For many of us the Taliban regaining control in Afghanistan feels far from home but for British Afghans, the pain couldn’t feel any closer.
What’s happening now in Afghanistan comes after 20 years of war that displaced millions and killed tens of thousands of people.
And the effects are being felt in the UK.
“I feel helpless and frustrated and guilty,” says Hammasa Kohistani.
“I think we all feel very guilty because that could’ve been any one of us and we’re lucky to have managed to escape or get away but that’s still our brothers and sisters.”
“When we get in our warm beds at night and we know we’re going to wake up in the morning and have breakfast and we’re fine, that guilt is just engulfing us right now.”
Hammasa works in the fashion industry and made her mark in 2005 when she became Miss England.
She’s lived in the UK since she was 9 and says seeing what’s happening in Afghanistan is “devastating” so has been using her platform to raise awareness.
Hammasa was young at the time but remembers the Taliban from the 90s.
“I remember the Taliban before and the fear they instilled in people because of the tortures they were imposing on women.”
She says seeing them rise to power once again is “everybody’s worst nightmare, whether you’re in Afghanistan or out of it”.
Hammasa feels that her community has been “abandoned” and the whole world has “turned their backs on us”.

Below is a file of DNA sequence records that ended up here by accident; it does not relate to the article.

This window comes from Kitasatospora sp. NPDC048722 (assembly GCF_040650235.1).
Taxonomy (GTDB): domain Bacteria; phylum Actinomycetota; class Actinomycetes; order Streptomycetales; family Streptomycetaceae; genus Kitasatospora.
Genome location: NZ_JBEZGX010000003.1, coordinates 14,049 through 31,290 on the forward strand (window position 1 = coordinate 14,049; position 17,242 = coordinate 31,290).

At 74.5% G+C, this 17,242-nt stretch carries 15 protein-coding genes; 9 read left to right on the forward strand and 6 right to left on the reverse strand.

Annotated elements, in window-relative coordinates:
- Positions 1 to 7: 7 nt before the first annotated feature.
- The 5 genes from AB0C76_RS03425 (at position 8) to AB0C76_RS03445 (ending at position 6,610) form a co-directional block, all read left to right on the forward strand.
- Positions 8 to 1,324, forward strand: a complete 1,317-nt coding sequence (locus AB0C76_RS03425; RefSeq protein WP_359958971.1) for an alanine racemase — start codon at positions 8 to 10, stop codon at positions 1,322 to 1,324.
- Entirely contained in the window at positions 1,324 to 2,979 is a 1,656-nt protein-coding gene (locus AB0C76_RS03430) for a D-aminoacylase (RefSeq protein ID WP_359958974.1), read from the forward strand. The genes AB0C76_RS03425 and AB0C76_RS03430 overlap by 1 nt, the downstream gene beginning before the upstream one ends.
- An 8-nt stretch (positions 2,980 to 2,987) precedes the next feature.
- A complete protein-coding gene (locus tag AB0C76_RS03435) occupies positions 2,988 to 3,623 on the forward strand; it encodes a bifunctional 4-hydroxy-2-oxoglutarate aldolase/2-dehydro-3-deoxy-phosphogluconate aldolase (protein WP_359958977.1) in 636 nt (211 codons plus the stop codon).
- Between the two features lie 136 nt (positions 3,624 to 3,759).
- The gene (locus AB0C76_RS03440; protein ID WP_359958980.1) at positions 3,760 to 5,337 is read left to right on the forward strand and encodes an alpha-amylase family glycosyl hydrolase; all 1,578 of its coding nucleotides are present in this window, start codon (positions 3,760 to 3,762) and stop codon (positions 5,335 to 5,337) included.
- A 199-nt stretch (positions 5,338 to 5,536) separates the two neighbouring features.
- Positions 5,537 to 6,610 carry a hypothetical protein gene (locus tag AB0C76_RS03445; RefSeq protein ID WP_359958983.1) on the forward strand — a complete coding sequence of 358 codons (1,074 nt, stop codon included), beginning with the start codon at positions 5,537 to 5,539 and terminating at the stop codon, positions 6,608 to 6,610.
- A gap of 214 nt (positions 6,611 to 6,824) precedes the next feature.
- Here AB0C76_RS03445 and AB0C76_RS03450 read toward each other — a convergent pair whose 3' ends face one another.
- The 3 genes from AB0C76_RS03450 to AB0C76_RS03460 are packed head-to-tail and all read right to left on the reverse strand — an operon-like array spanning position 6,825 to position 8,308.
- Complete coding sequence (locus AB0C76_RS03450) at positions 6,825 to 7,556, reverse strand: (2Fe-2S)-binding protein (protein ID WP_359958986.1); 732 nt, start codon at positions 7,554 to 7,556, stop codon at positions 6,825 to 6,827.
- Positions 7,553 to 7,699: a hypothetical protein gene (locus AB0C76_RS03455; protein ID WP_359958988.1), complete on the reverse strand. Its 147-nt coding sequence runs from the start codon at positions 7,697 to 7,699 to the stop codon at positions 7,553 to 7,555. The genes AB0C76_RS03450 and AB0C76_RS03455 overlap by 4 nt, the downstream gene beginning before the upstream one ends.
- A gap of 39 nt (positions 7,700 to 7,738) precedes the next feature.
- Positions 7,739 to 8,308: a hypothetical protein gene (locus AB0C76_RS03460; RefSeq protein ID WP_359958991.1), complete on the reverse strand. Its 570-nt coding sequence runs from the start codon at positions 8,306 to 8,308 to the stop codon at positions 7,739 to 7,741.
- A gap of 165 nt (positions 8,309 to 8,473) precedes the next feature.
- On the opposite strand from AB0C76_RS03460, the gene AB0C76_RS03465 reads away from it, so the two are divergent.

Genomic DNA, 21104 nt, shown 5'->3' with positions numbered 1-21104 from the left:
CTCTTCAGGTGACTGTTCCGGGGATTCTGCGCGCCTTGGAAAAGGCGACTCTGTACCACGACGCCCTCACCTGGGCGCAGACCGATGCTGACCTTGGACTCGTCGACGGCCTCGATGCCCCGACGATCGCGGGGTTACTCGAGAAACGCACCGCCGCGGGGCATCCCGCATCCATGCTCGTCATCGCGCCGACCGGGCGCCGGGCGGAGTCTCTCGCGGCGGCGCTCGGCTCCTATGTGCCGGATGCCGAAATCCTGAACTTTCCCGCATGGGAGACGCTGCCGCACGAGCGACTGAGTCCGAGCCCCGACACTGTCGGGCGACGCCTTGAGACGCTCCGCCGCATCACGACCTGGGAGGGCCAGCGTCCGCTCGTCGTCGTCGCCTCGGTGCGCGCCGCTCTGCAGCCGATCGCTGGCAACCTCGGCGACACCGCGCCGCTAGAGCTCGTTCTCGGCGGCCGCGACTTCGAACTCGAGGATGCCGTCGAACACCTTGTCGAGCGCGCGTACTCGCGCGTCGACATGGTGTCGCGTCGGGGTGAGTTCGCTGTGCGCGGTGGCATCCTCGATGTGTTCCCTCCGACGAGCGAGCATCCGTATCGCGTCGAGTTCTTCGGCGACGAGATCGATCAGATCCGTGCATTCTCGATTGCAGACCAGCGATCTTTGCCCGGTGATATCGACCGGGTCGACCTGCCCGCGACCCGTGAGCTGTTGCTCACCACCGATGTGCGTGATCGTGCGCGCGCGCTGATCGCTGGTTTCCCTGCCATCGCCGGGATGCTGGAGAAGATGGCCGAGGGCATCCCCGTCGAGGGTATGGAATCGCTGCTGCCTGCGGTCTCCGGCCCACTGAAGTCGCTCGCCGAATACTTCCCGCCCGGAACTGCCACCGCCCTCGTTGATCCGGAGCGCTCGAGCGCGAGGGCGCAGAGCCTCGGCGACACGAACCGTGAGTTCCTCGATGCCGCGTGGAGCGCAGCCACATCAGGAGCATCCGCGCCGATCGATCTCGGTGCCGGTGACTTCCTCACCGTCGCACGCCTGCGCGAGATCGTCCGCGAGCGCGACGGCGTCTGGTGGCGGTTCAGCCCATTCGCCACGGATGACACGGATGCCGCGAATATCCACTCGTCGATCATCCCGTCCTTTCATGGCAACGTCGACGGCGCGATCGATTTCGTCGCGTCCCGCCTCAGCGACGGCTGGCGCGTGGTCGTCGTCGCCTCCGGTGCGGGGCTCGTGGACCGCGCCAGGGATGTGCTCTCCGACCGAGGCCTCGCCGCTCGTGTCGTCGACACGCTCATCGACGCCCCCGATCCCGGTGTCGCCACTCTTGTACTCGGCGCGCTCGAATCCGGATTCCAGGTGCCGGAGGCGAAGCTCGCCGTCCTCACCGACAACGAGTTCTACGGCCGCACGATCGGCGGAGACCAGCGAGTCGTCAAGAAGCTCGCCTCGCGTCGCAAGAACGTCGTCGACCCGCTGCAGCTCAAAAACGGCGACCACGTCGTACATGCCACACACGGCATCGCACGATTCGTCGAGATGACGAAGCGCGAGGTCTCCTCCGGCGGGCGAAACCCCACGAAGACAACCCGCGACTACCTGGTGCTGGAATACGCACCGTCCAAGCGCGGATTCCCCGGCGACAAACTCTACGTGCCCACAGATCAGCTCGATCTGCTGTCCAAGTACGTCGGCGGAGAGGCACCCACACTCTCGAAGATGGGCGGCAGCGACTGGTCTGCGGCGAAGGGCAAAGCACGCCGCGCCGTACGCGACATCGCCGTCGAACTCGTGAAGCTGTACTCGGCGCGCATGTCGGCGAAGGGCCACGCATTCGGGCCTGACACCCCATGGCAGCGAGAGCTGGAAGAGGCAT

“Because we’ve been at war for so long, the whole world has become dehumanised to our suffering,” she says.
“We’re tired. Everybody is just tired of fighting, of trying to make a point, of trying to make our pain and our hurt human.“
And she’s not alone in feeling this way. 29-year-old Marina Khan mentions there’s a lot of “disappointment” to the way the world has stayed silent about Afghanistan.
Marina is a psychologist and also owns a jewellery and clothing brand called Avizeh that amplifies Afghan culture in the UK.
She feels like the world has become “desensitised to Afghan suffering”. She has also been using her social platform like Hammasa to raise awareness of the current situation.
But Marina says no matter what she tries to do to help, she wonders if it’s enough.
“We go to sleep with the thought in our mind is this enough, have we done enough, can we save Afghanistan?”
“Only now that our entire country got taken away from us, the homeland that we no longer have, the flag that got taken down, people are taking an interest.”
Some of Marina’s family who live in Afghanistan have watched their homes be destroyed from the fighting.
“There are so many people that have been displaced it makes you heartbroken.”
Both Hammasa and Marina feel their emotions are shared by the British Afghan community.
They hope that by sharing what’s happening on social media will help those outside of their community take notice of what’s happening and try to help.
“Many like myself have never been home, nor have they visited recently,” says Hammasa. “It doesn’t mean that we don’t feel the hurt, the pain, or the closeness with our culture and our people.”